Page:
How to Leave a Church Without Hurting Students


Let Your Good-bye be Good

[tweetthis]Eventually we’ll all leave our #youthmin position. Have a good goodbye.[/tweetthis]

It happens to the best of us sooner or later.  Sometimes it is our decision made willingly, other times forces and circumstances beyond our control propel us.  I am, of course, talking about leaving.  It might be leaving the country, leaving town, leaving a church, or maybe just leaving a particular position within a church.

“The boundary lines have fallen for me in pleasant places…”

Your leaving will be stressful for the youth.  If you care about them, do what you can to minimize this stress. Midterms and finals are not good times to leave.  Most often we have some measure of control over the exact time of our departure.  I would look for “pleasant places” whenever possible.  Youth already expect regular and repeated times of transition – semester breaks, end-of-the-year, summer vacation.  Try to schedule your leaving at one of these natural “boundary lines.”


Allow your ministry to throw a party for you.  Don’t be too busy.  This will be good for everyone involved.   Good things have happened, remember them and celebrate!  This is an opportunity for the youth to tell you just how much you meant to them.  It is also a chance for you to tell them what an important part of your life they have been.  Describe how your future ministries will be influenced by knowing and working with them.  Remember to let them know you will remember them.

Allow time to grieve

Know now that you will grieve at some point after you leave.  Your ministry has been your life.  The youth have been “your kids.”  Your car knows which way to go when you leave your house.  You have had a routine that has now been taken from you (even if it was with your permission).  Grieving is to be expected to some degree.  Although grieving is expected, it should not dominate.  Be sure to have a trusted friend you can discuss your feelings with.  It is entirely possible that the “honeymoon” phase of your new position will overcome any sadness associated with leaving the old.  The most important thing is to be ready.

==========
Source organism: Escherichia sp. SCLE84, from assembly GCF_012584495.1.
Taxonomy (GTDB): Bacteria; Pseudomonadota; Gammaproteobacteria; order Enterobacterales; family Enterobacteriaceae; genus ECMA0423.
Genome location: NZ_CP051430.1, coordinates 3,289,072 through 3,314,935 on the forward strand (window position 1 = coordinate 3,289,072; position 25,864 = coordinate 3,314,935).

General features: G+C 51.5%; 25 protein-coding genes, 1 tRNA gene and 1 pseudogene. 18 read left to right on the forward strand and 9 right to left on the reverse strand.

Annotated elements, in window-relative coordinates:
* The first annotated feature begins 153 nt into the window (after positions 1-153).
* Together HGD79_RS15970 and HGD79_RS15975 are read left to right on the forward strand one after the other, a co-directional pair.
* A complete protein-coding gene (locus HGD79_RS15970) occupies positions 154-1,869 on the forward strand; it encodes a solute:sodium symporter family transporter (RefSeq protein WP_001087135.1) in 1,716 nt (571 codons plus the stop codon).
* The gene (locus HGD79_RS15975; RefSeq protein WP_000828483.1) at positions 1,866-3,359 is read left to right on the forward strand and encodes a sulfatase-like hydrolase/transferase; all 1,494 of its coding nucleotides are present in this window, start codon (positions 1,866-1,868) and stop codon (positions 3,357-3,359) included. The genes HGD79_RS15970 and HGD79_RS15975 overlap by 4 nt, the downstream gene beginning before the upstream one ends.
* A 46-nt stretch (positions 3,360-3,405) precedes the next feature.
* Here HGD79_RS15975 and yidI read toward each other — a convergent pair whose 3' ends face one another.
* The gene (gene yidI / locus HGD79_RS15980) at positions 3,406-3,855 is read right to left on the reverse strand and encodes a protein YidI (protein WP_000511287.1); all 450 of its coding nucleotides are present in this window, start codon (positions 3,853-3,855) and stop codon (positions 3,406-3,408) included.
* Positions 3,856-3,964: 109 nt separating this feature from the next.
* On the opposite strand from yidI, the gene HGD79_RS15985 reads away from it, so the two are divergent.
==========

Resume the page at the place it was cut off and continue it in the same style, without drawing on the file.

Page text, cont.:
Move on

It is important to put the past behind you.  That can be very difficult in this age of pervasive social media and electronic connectivity.  A decision to leave was made, honor that decision.  It will be tempting to maintain contact with youth from your previous position but you need to move on and you need to let them move on, too.  You will have a new ministry and they will have a new leader.  Don’t undermine the authority of the new leader by continuing to converse with those who are now his/her responsibility.

We all have to learn how to deal with loss in a healthy way.  Insisting on maintaining past relationships with youth deprives them of that learning experience.  You also need to sit down with yourself and have a very honest and serious conversation about what need you are satisfying in yourself by maintaining the relationship.

“Vengeance is mine, I will repay,” says the Lord.

You may be one of those unfortunate persons who has been unjustly accused or forced out because of a personality conflict or any number of other reasons.  Leaving is NOT your opportunity to get vengeance on the person(s) who have wronged you.  Destroying a youth ministry might feel good in some perverse way for a brief time, but it is not good for you, it is certainly not good for the youth and it is never good for the Kingdom of God.


Scot is a pastor, potter, poet, and photographer. He received a MDiv from Asbury Seminary in 2013. He serves at Grassland Community Church near Ashland, KY. Scot and his wife, Pat, (who is an ordained elder in the United Methodist Church) have three beautiful daughters scattered from Ohio to Kentucky to the US Virgin Islands. Scot loves nature and is passionate about “seeing the goodness of the Lord in the land of the living” and preparing a new generation of leaders with fire in their bones.